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Predicting the Outcome of Optic Neuritis Evaluation of risk factors after 30 years of follow-up.

Nilsson, P; Larsson, Elna-Marie LU ; Maly-Sundgren, P; Perfekt, Roland LU and Sandberg Wollheim, Magnhild LU (2005) In Journal of Neurology 252(4). p.396-402
Abstract
Background Multiple sclerosis ( MS) is a common disease with considerable risk for disability. Optic neuritis ( ON) is a common first symptom of MS but it can also remain an isolated episode. Therefore, predicting the outcome of ON has gained in importance, particularly in light of current discussions of early disease modifying treatments in individuals at risk of developing MS. We reported previously on our cohort of 86 patients with acute monosymptomatic unilateral ON of whom 33 had progressed to MS after up to 18 years. Three patients had died. The present study extends the observation period to 31 years. Methods Patients were followed for up to 31 years or until a diagnosis of MS was made. Cerebrospinal fluid (CSF) was examined at... (More)
Background Multiple sclerosis ( MS) is a common disease with considerable risk for disability. Optic neuritis ( ON) is a common first symptom of MS but it can also remain an isolated episode. Therefore, predicting the outcome of ON has gained in importance, particularly in light of current discussions of early disease modifying treatments in individuals at risk of developing MS. We reported previously on our cohort of 86 patients with acute monosymptomatic unilateral ON of whom 33 had progressed to MS after up to 18 years. Three patients had died. The present study extends the observation period to 31 years. Methods Patients were followed for up to 31 years or until a diagnosis of MS was made. Cerebrospinal fluid (CSF) was examined at onset. HLA class I and II antigens were determined. Magnetic Resonance Imaging (MRI) was performed during follow up. Findings Only one of 50 patients at risk developed clinical manifestations of MS during the extended follow up period. The estimated 15-year-risk of MS was 40% ( confidence interval [CI] 31% - 52%). Most cases, 20 of 34 or 60%, occurred within three years. Among factors present at onset, CSF with mononuclear pleocytosis and/or oligoclonal Ig increased the risk for subsequent MS significantly, 49% (CI 38% - 65%) compared with 23% ( CI 12% - 44%) for those with normal CSF, p= 0.02. Younger patients and those with winter onset also had greater risk. Recurrence of ON similarly elevated the risk significantly, p< 0.001. After 19 - 31 years MRI lesions suggestive of demyelinating disease were detected in 20 of 30 individuals although no clinical manifestations of MS had occurred. Conclusion The risk of MS in this large population-based prospective ON patient series was 40% and significantly higher in those with inflammatory CSF abnormalities at onset. Clinically silent MRI lesions suggestive of MS were detected in a majority of those with "ON-only". This finding should be taken into account when discussing prognosis and early intervention in patients with clinically isolated ON. (Less)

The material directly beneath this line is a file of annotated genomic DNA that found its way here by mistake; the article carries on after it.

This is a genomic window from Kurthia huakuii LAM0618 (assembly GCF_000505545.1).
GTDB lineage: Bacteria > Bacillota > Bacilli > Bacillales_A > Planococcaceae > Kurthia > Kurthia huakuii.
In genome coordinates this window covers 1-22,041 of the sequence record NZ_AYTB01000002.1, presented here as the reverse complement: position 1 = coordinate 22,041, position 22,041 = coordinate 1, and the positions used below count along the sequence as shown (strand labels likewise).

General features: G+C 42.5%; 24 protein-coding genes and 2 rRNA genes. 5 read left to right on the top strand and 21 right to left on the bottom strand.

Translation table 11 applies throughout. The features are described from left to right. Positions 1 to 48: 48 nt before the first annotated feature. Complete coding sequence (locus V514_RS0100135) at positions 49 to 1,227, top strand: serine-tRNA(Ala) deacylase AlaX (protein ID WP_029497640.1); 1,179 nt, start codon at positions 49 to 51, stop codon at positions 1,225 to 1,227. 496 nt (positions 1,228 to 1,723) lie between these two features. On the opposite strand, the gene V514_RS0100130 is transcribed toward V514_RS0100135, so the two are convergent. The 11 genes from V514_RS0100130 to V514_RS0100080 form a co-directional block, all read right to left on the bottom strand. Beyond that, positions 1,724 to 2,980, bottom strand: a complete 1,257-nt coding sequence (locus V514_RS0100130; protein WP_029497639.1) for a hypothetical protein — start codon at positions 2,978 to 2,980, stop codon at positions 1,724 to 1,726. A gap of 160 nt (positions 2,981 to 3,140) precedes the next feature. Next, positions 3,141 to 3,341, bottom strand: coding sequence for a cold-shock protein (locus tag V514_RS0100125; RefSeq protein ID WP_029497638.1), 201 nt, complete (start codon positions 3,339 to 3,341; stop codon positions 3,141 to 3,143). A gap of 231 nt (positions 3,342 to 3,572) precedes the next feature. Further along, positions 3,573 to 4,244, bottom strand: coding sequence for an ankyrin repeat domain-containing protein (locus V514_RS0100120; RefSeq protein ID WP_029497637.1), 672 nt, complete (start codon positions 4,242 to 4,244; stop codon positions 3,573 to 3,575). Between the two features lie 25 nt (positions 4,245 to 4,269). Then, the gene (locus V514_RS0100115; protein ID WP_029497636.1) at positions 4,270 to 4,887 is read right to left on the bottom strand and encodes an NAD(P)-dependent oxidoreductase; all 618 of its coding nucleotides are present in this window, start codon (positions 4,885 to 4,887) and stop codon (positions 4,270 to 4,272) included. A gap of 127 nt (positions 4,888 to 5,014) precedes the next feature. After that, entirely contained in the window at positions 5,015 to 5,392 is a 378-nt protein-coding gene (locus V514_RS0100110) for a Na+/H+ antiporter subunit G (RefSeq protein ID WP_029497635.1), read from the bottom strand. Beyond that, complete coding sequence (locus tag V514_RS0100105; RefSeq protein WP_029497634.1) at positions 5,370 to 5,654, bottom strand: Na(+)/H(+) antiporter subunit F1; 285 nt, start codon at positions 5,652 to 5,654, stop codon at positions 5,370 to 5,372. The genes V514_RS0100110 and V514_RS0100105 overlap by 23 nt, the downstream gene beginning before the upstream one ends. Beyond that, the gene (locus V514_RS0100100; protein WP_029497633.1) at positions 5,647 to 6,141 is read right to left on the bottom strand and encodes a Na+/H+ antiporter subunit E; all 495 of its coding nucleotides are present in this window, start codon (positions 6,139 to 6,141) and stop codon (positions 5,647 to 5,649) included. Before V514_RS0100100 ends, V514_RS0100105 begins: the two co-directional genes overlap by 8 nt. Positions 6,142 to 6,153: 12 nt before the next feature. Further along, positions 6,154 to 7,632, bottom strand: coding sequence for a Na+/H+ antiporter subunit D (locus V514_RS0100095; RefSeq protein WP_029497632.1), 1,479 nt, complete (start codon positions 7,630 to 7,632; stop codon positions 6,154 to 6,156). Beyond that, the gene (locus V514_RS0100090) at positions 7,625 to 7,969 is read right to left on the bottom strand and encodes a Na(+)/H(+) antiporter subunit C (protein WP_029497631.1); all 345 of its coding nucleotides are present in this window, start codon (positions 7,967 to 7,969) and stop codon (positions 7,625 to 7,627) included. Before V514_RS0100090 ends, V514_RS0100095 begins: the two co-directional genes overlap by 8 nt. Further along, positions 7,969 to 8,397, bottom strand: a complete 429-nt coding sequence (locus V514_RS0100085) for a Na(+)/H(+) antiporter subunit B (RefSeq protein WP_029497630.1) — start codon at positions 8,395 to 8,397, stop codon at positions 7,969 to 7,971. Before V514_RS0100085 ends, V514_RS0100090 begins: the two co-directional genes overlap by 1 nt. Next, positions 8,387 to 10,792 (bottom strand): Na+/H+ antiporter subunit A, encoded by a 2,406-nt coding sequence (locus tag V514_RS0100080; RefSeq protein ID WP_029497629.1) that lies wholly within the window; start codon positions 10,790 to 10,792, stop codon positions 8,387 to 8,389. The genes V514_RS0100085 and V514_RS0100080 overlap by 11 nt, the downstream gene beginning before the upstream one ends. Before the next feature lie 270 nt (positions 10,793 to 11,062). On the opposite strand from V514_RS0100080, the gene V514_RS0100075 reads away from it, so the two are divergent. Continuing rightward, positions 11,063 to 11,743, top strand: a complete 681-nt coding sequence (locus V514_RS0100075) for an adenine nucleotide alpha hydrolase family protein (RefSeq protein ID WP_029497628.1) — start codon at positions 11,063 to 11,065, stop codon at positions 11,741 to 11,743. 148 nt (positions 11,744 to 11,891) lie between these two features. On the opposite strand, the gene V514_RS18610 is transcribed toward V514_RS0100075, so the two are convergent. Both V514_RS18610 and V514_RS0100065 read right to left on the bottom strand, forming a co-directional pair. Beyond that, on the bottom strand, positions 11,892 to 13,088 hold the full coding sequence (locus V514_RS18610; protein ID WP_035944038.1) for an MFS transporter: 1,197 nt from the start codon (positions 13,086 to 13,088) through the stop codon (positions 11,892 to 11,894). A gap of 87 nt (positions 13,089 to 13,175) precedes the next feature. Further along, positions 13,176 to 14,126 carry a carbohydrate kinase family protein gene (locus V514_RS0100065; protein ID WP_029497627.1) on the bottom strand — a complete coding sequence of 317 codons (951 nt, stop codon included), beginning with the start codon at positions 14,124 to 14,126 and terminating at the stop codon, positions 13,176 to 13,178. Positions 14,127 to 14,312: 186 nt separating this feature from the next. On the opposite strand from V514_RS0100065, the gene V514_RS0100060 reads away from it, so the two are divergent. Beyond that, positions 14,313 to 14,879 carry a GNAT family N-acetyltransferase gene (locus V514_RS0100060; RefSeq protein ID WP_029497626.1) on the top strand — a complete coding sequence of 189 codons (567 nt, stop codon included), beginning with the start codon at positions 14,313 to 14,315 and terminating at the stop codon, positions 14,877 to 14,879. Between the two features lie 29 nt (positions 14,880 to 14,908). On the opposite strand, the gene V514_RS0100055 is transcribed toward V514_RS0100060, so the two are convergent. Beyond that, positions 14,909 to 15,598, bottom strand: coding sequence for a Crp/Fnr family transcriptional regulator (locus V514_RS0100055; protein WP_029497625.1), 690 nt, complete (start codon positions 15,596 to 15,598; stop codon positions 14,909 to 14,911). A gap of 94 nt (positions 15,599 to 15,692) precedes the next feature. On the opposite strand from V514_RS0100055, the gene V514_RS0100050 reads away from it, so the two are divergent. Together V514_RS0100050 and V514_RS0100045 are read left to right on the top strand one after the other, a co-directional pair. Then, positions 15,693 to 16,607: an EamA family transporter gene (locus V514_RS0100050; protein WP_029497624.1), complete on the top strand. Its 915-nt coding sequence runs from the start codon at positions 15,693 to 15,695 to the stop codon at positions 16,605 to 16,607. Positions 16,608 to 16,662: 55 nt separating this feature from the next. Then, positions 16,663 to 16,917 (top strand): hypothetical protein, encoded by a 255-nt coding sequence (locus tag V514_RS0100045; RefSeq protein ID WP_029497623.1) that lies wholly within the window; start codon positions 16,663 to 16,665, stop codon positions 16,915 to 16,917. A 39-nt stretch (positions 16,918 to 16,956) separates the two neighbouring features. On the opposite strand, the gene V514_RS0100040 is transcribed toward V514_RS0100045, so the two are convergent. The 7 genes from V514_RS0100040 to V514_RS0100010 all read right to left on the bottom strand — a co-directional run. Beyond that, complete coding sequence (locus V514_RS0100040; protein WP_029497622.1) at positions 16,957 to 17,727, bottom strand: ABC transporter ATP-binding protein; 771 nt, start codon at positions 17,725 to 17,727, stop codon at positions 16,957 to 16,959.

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author
organization
publishing date
type
Contribution to journal
publication status
published
subject
keywords